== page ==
What: All Issues : Environment : Clean Water/Water Conservation : HR 6. Energy Policy/Vote to Instruct House Conferees to Drop Any Provisions in the Energy Conference Report Which Would Weaken Clean Water Standards.
 Who: All Members

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HR 6. Energy Policy/Vote to Instruct House Conferees to Drop Any Provisions in the Energy Conference Report Which Would Weaken Clean Water Standards.
house Roll Call 618     Nov 07, 2003
Y = Conservative
N = Progressive
Winning Side:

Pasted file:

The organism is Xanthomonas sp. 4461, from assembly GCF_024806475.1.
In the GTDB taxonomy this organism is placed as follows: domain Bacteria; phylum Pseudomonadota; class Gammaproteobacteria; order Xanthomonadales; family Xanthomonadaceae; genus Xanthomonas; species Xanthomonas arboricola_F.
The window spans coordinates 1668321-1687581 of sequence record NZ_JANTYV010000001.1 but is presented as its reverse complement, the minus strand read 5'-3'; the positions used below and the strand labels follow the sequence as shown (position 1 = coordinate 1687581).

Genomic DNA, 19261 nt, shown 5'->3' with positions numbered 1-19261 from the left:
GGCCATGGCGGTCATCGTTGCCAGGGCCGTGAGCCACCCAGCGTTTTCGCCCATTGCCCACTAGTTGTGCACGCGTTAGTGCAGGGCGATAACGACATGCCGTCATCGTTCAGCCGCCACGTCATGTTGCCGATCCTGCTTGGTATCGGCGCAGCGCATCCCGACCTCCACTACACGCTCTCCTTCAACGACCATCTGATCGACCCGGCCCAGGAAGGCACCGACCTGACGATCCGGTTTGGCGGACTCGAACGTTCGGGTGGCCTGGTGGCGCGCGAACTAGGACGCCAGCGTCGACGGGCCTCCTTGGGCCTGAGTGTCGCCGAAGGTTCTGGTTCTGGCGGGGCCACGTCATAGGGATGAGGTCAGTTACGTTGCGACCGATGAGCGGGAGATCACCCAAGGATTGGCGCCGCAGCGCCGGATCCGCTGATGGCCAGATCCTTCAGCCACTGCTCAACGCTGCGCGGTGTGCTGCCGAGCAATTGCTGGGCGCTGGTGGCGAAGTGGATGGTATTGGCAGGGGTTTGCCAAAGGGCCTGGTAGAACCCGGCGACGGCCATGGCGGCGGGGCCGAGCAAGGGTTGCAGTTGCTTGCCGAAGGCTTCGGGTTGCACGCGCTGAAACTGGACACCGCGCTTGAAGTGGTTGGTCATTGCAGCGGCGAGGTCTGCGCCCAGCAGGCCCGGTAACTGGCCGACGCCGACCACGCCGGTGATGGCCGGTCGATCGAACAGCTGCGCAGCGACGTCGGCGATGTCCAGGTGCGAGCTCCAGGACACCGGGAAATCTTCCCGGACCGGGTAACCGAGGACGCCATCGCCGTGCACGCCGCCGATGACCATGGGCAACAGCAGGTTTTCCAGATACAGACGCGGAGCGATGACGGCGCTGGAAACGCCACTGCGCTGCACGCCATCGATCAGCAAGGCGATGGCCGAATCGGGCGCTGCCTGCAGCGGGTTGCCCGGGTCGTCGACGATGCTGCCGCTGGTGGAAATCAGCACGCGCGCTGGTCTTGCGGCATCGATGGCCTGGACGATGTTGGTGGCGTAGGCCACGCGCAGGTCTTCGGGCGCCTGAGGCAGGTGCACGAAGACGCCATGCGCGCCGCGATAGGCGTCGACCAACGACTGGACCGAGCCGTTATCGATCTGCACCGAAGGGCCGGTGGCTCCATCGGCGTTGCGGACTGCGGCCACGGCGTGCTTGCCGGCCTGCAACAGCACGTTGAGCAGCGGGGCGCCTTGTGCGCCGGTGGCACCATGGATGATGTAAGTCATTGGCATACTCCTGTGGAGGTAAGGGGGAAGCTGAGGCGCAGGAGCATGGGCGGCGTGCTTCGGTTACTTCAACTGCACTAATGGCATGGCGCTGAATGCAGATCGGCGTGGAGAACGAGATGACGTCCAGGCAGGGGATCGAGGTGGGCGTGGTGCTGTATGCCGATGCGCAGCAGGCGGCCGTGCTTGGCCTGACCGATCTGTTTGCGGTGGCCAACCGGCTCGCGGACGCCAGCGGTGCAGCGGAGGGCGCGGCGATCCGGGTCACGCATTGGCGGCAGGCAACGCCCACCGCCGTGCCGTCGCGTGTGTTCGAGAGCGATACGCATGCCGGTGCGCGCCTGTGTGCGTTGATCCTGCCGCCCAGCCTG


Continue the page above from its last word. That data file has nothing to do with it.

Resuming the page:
A key domestic priority for the Bush Administration has been to overhaul the nation's energy policies. In early 2001, Vice President Cheney, in concert with a number of highly placed energy industry representatives, drafted a comprehensive energy policy to increase the domestic production of oil by, among other things, creating new tax breaks for oil producers, expanding drilling operations in the U.S. including a highly-contentious proposal to drill for oil in Alaska's National Wildlife Refuge (ANWR), and easing environmental regulations on the oil and gas industry. The original energy plan, however, was defeated in Congress in 2001 and 2002 in large part because the proposed oil drilling in ANWR galvanized opposition among environmentally-minded lawmakers. In 2003, the administration dropped the ANWR provisions from its energy plan and added ethanol subsidies to attract support from lawmakers representing corn-producing states. The modified energy plan was then adopted by the House and Senate, albeit in different forms, and a conference committee was convened to reconcile differences between the House and Senate versions of the legislation (the product of conference committee negotiations is a conference report, the final version of a piece of legislation when the two houses of Congress pass different versions). In an effort to influence the policy debate within the conference committee, Representative Filner (D-CA) motioned to instruct House conferees to drop any provisions from the conference report that would weaken clean water standards. Progressives supported the motion to instruct based on their concerns about a provision debated in conference committee to legally shield producers of methyl tertiary butyl ether (MTBE), a gasoline additive, from any costs associated with cleaning up groundwater pollution caused by MTBE. Progressives pointed out that MTBE has been found to contaminate groundwater and has been linked to cancer. A liability waiver for MTBE producers, Progressives argued, would undermine the clean water standards that are codified in the Clean Water Act. Conservatives did not specifically address the concerns raised by Progressives over the MTBE liability provision during debate on the motion to instruct but argued that the motion, if passed, would result in less domestic energy production, higher natural gas prices, and the loss of manufacturing jobs. On a vote of 188-210, the Filner motion was defeated and House conferees were not instructed to drop the MTBE liability provisions from the energy conference report.

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